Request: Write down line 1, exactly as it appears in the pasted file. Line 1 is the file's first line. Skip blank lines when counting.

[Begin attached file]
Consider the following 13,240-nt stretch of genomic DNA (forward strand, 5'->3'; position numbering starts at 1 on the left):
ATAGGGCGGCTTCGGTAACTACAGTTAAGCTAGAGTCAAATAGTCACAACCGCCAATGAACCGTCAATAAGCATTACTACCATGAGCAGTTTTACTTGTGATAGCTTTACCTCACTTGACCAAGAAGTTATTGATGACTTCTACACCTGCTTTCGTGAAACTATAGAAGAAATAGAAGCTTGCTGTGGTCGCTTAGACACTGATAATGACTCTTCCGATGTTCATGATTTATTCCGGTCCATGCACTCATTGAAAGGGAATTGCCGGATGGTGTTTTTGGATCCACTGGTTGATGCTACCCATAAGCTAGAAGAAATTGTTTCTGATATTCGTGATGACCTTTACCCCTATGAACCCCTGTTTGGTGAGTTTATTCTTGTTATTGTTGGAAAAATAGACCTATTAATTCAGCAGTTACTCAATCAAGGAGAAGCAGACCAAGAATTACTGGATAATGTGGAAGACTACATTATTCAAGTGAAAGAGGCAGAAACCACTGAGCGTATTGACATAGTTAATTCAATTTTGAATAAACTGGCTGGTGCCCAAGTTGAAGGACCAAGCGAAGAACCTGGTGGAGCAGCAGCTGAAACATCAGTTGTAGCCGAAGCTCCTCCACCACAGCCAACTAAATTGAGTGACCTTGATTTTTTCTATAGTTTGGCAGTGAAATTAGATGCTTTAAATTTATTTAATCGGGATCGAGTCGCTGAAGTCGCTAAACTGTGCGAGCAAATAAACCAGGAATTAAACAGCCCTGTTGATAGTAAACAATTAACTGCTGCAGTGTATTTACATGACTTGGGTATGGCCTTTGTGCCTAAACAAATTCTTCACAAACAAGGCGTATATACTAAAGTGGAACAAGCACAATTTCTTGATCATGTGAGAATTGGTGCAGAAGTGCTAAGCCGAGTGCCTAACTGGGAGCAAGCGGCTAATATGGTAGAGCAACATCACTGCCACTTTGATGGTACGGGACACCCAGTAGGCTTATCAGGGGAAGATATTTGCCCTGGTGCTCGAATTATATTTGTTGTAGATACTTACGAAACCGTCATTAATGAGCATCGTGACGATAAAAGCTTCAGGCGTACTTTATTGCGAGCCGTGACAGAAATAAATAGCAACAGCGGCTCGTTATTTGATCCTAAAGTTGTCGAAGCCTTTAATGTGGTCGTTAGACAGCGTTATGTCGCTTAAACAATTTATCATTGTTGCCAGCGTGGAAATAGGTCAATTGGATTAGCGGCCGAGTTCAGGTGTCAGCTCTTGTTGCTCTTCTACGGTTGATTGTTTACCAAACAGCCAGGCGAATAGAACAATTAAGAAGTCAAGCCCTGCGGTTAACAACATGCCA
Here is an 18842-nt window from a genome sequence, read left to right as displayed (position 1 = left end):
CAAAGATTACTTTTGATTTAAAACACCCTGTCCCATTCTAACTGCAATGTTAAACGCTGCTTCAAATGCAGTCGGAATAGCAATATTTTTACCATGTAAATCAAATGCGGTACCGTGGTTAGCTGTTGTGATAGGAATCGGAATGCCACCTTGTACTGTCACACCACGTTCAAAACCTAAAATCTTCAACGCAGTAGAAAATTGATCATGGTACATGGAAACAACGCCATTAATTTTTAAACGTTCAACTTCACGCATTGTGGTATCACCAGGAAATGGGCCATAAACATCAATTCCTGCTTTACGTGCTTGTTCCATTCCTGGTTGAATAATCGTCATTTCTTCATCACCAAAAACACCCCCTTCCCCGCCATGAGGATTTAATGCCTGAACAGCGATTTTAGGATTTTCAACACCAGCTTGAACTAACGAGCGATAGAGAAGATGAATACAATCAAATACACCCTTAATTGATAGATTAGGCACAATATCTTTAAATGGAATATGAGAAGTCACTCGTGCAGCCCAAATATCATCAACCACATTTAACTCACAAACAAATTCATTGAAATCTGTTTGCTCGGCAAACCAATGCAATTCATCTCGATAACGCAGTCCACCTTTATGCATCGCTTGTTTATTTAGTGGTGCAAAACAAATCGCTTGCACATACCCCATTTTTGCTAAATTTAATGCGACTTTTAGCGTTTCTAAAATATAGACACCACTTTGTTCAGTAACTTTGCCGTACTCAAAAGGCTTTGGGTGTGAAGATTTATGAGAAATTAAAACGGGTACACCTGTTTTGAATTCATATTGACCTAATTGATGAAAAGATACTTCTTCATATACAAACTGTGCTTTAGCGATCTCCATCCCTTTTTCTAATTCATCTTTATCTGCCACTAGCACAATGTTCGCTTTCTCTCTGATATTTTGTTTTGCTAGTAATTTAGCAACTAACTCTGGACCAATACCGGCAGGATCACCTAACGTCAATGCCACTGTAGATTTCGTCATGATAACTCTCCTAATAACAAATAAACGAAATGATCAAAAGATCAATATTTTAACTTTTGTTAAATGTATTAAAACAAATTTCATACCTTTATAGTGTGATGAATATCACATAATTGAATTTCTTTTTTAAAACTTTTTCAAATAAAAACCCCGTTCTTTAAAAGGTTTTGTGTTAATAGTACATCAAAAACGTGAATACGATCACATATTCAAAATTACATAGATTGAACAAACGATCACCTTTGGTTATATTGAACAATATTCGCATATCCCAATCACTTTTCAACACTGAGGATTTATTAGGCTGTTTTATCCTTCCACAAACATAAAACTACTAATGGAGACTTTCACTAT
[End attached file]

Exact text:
Consider the following 13,240-nt stretch of genomic DNA (forward strand, 5'->3'; position numbering starts at 1 on the left):